It's been nearly two weeks since I've posted here on this particular topic, so I suppose we might continue on with my understanding of standard format.
Not at all related to the subject matter, but here is the complete cover for the newest Stone Island Sea Story.
The slug line is simply the information we need to identify each page as to where it fits in numerical order, who wrote the story and what the story's name is. Typically they go in the upper margin of each page (other than the title page we talked about last time). They generally contain the author's name, the story(or book) title and the page number separated by slashes. For my first book it looked like this: MCCHESNEY/BEYOND OCEAN'S EDGE/237. (A completely random page number for purposes of illustration.) In most cases one can shorten things up and abreviate a little. It is generally acceptable to put it all in caps. Some prefer that it be aligned left and others prefer it aligned right. A few in the industry might want it spaced across the top of the page, with the author on the left, the title in the middle and the page on the right. And it is my understanding that there should be no brackets or flourishes around the page numbers. If you are entering a literary contest, check carefully as to how they want the slug line done. Many times contests are blind so you will want to make sure your name/the author's name is not there or the entry will be disqualified. It's also possible it will be disqualified if other specific directions are not followed, such as placing the slug line to the left when the contest rules specifically said to put it on the right.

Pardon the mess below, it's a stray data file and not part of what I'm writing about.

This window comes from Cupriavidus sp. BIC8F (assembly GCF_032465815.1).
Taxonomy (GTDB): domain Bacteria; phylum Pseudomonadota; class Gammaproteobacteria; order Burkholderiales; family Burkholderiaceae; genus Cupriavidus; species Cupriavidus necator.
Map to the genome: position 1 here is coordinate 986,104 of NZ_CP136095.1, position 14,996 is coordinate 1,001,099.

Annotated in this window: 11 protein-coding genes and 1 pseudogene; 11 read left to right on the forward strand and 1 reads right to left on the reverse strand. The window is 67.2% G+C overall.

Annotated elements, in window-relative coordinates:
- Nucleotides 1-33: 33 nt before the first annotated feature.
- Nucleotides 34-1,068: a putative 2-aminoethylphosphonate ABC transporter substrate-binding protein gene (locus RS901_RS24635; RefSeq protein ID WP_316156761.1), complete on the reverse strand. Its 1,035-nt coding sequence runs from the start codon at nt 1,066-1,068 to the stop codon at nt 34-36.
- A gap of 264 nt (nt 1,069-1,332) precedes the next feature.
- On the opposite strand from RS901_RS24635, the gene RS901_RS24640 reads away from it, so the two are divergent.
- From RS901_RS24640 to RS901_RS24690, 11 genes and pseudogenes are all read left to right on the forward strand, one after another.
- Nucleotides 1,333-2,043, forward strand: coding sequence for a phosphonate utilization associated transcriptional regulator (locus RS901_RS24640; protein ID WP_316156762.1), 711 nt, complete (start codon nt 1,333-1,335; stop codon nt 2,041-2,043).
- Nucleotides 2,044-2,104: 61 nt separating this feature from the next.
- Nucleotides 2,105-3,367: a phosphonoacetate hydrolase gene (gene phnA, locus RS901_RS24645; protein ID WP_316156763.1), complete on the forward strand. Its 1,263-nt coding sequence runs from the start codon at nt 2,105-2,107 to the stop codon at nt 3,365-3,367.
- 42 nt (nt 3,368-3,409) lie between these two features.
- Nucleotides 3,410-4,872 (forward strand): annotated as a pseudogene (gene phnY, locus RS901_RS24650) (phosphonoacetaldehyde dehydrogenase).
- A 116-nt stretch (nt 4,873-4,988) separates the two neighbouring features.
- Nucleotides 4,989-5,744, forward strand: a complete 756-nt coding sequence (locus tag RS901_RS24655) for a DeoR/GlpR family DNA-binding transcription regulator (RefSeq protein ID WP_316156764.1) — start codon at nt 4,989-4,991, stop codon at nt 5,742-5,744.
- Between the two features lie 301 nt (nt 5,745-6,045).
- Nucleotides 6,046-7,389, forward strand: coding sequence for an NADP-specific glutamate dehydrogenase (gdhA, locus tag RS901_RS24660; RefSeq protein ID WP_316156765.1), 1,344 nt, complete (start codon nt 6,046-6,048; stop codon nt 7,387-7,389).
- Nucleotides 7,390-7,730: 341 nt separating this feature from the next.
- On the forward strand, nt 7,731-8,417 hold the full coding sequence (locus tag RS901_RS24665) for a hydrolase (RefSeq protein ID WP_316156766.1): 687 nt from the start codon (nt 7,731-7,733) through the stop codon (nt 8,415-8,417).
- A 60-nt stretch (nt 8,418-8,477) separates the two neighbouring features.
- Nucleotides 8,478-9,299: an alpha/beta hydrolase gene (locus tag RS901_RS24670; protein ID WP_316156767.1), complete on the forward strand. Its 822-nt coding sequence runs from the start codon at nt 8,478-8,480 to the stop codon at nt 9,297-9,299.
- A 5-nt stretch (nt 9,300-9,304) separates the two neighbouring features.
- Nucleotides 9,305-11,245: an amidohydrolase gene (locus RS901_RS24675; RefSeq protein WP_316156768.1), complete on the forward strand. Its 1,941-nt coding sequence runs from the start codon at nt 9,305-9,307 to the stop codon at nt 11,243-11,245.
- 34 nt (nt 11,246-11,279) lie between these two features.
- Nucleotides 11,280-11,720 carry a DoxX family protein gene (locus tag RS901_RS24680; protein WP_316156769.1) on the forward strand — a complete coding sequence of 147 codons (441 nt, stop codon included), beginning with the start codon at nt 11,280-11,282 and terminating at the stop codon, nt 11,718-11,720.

Yeah, that sounds a little chicken, but contests and even agents and publishers often use things like that to lessen the amount of entries or submissions they have to go through. And that's why if you are submitting, trying to be published in the traditional manner, you should know as much about standard format as you can, and why you should always check an agency's or a publisher's submission guidelines. They like it when something is received that follows standard format and their guidelines to the letter.
Early on I mentioned that a manuscript in standard format should, as much as possible, look like it had been created on a typewriter. Even so, there are a couple of areas where we can step away from what was possible with the typewriter. We can actually put things in italics via our computer/word processor instead of underlining as we would when handwriting or typing something. And it's sometimes permissable to bold your book's title on the title page, although I understand not everyone is on board with this practice. But, we don't want to change font or font size. It's unlikely that someone using a typewriter would have had access to a second machine with a different type style and a different size (elite or pica) type.
There's often discussion on social media about people (like me) who still use two spaces after a period or other sentence ending punctuation. Most feel we no longer need to do that, but I suppose I do it out of habit, and for a manuscript I beiieve it should be there, again because of the idea that we are duplicating a type written document. And that extra little space can come in handy for those who might edit on paper and in ink. Of course, if the place you are submitting to specifically states they only want one space after a period, give them what they want.
Next time I'll try to tie up any loose ends on this topic and then get on to something else.